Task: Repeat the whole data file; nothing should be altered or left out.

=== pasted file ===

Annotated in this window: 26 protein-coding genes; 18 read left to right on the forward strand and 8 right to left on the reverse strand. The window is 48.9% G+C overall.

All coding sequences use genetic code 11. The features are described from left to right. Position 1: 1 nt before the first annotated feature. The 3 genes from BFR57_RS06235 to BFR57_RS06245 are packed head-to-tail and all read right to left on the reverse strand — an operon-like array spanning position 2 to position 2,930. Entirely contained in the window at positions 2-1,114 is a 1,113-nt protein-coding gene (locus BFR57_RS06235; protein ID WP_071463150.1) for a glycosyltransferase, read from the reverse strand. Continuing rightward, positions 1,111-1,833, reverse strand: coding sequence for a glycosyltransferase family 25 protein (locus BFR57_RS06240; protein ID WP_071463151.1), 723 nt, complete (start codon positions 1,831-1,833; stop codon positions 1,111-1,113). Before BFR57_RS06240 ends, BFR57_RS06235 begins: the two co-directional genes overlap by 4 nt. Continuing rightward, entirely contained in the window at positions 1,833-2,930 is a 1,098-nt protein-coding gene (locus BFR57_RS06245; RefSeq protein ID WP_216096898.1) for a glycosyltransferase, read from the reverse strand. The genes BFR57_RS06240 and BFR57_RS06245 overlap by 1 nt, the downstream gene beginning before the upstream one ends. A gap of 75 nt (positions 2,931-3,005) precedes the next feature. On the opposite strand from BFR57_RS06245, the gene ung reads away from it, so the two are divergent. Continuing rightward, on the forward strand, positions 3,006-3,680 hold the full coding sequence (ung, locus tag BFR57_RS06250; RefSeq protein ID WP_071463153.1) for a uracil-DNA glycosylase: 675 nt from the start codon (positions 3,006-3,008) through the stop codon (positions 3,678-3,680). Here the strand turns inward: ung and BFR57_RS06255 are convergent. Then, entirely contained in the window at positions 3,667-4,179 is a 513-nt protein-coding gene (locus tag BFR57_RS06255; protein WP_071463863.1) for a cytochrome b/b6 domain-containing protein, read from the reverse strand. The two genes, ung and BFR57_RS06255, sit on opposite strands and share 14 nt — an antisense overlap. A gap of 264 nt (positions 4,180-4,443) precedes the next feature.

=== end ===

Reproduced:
Annotated in this window: 26 protein-coding genes; 18 read left to right on the forward strand and 8 right to left on the reverse strand. The window is 48.9% G+C overall.

All coding sequences use genetic code 11. The features are described from left to right. Position 1: 1 nt before the first annotated feature. The 3 genes from BFR57_RS06235 to BFR57_RS06245 are packed head-to-tail and all read right to left on the reverse strand — an operon-like array spanning position 2 to position 2,930. Entirely contained in the window at positions 2-1,114 is a 1,113-nt protein-coding gene (locus BFR57_RS06235; protein ID WP_071463150.1) for a glycosyltransferase, read from the reverse strand. Continuing rightward, positions 1,111-1,833, reverse strand: coding sequence for a glycosyltransferase family 25 protein (locus BFR57_RS06240; protein ID WP_071463151.1), 723 nt, complete (start codon positions 1,831-1,833; stop codon positions 1,111-1,113). Before BFR57_RS06240 ends, BFR57_RS06235 begins: the two co-directional genes overlap by 4 nt. Continuing rightward, entirely contained in the window at positions 1,833-2,930 is a 1,098-nt protein-coding gene (locus BFR57_RS06245; RefSeq protein ID WP_216096898.1) for a glycosyltransferase, read from the reverse strand. The genes BFR57_RS06240 and BFR57_RS06245 overlap by 1 nt, the downstream gene beginning before the upstream one ends. A gap of 75 nt (positions 2,931-3,005) precedes the next feature. On the opposite strand from BFR57_RS06245, the gene ung reads away from it, so the two are divergent. Continuing rightward, on the forward strand, positions 3,006-3,680 hold the full coding sequence (ung, locus tag BFR57_RS06250; RefSeq protein ID WP_071463153.1) for a uracil-DNA glycosylase: 675 nt from the start codon (positions 3,006-3,008) through the stop codon (positions 3,678-3,680). Here the strand turns inward: ung and BFR57_RS06255 are convergent. Then, entirely contained in the window at positions 3,667-4,179 is a 513-nt protein-coding gene (locus tag BFR57_RS06255; protein WP_071463863.1) for a cytochrome b/b6 domain-containing protein, read from the reverse strand. The two genes, ung and BFR57_RS06255, sit on opposite strands and share 14 nt — an antisense overlap. A gap of 264 nt (positions 4,180-4,443) precedes the next feature.